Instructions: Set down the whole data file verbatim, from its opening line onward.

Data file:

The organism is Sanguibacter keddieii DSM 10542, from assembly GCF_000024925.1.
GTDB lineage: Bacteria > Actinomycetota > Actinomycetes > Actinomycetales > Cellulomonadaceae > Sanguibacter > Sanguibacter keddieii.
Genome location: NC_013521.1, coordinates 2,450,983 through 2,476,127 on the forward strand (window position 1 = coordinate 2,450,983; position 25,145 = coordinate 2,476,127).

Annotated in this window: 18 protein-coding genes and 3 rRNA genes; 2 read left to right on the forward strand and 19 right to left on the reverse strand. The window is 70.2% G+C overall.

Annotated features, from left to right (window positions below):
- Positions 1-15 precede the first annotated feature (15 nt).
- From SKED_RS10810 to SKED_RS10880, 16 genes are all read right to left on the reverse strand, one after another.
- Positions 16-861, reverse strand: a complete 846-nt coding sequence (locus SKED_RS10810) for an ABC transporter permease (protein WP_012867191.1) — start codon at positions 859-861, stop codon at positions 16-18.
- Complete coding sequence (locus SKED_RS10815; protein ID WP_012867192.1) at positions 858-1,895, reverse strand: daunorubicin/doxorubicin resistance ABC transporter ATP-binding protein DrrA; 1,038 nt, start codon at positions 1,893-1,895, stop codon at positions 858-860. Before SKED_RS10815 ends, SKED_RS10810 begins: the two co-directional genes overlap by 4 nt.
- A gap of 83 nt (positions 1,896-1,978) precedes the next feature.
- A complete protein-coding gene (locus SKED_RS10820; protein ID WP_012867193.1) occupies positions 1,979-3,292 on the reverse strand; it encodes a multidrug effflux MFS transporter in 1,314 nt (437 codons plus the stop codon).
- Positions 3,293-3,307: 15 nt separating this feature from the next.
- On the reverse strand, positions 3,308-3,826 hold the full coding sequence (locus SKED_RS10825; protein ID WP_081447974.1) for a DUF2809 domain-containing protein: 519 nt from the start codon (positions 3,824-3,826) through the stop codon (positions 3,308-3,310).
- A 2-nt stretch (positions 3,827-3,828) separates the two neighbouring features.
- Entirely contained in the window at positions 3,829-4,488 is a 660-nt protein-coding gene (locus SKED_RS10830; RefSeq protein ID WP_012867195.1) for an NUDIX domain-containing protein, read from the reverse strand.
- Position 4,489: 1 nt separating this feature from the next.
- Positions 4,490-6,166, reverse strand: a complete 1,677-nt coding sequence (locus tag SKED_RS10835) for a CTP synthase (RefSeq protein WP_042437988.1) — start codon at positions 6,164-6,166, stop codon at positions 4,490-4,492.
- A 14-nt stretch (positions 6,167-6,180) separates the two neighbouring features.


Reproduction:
The organism is Sanguibacter keddieii DSM 10542, from assembly GCF_000024925.1.
GTDB lineage: Bacteria > Actinomycetota > Actinomycetes > Actinomycetales > Cellulomonadaceae > Sanguibacter > Sanguibacter keddieii.
Genome location: NC_013521.1, coordinates 2,450,983 through 2,476,127 on the forward strand (window position 1 = coordinate 2,450,983; position 25,145 = coordinate 2,476,127).

Annotated in this window: 18 protein-coding genes and 3 rRNA genes; 2 read left to right on the forward strand and 19 right to left on the reverse strand. The window is 70.2% G+C overall.

Annotated features, from left to right (window positions below):
- Positions 1-15 precede the first annotated feature (15 nt).
- From SKED_RS10810 to SKED_RS10880, 16 genes are all read right to left on the reverse strand, one after another.
- Positions 16-861, reverse strand: a complete 846-nt coding sequence (locus SKED_RS10810) for an ABC transporter permease (protein WP_012867191.1) — start codon at positions 859-861, stop codon at positions 16-18.
- Complete coding sequence (locus SKED_RS10815; protein ID WP_012867192.1) at positions 858-1,895, reverse strand: daunorubicin/doxorubicin resistance ABC transporter ATP-binding protein DrrA; 1,038 nt, start codon at positions 1,893-1,895, stop codon at positions 858-860. Before SKED_RS10815 ends, SKED_RS10810 begins: the two co-directional genes overlap by 4 nt.
- A gap of 83 nt (positions 1,896-1,978) precedes the next feature.
- A complete protein-coding gene (locus SKED_RS10820; protein ID WP_012867193.1) occupies positions 1,979-3,292 on the reverse strand; it encodes a multidrug effflux MFS transporter in 1,314 nt (437 codons plus the stop codon).
- Positions 3,293-3,307: 15 nt separating this feature from the next.
- On the reverse strand, positions 3,308-3,826 hold the full coding sequence (locus SKED_RS10825; protein ID WP_081447974.1) for a DUF2809 domain-containing protein: 519 nt from the start codon (positions 3,824-3,826) through the stop codon (positions 3,308-3,310).
- A 2-nt stretch (positions 3,827-3,828) separates the two neighbouring features.
- Entirely contained in the window at positions 3,829-4,488 is a 660-nt protein-coding gene (locus SKED_RS10830; RefSeq protein ID WP_012867195.1) for an NUDIX domain-containing protein, read from the reverse strand.
- Position 4,489: 1 nt separating this feature from the next.
- Positions 4,490-6,166, reverse strand: a complete 1,677-nt coding sequence (locus tag SKED_RS10835) for a CTP synthase (RefSeq protein WP_042437988.1) — start codon at positions 6,164-6,166, stop codon at positions 4,490-4,492.
- A 14-nt stretch (positions 6,167-6,180) separates the two neighbouring features.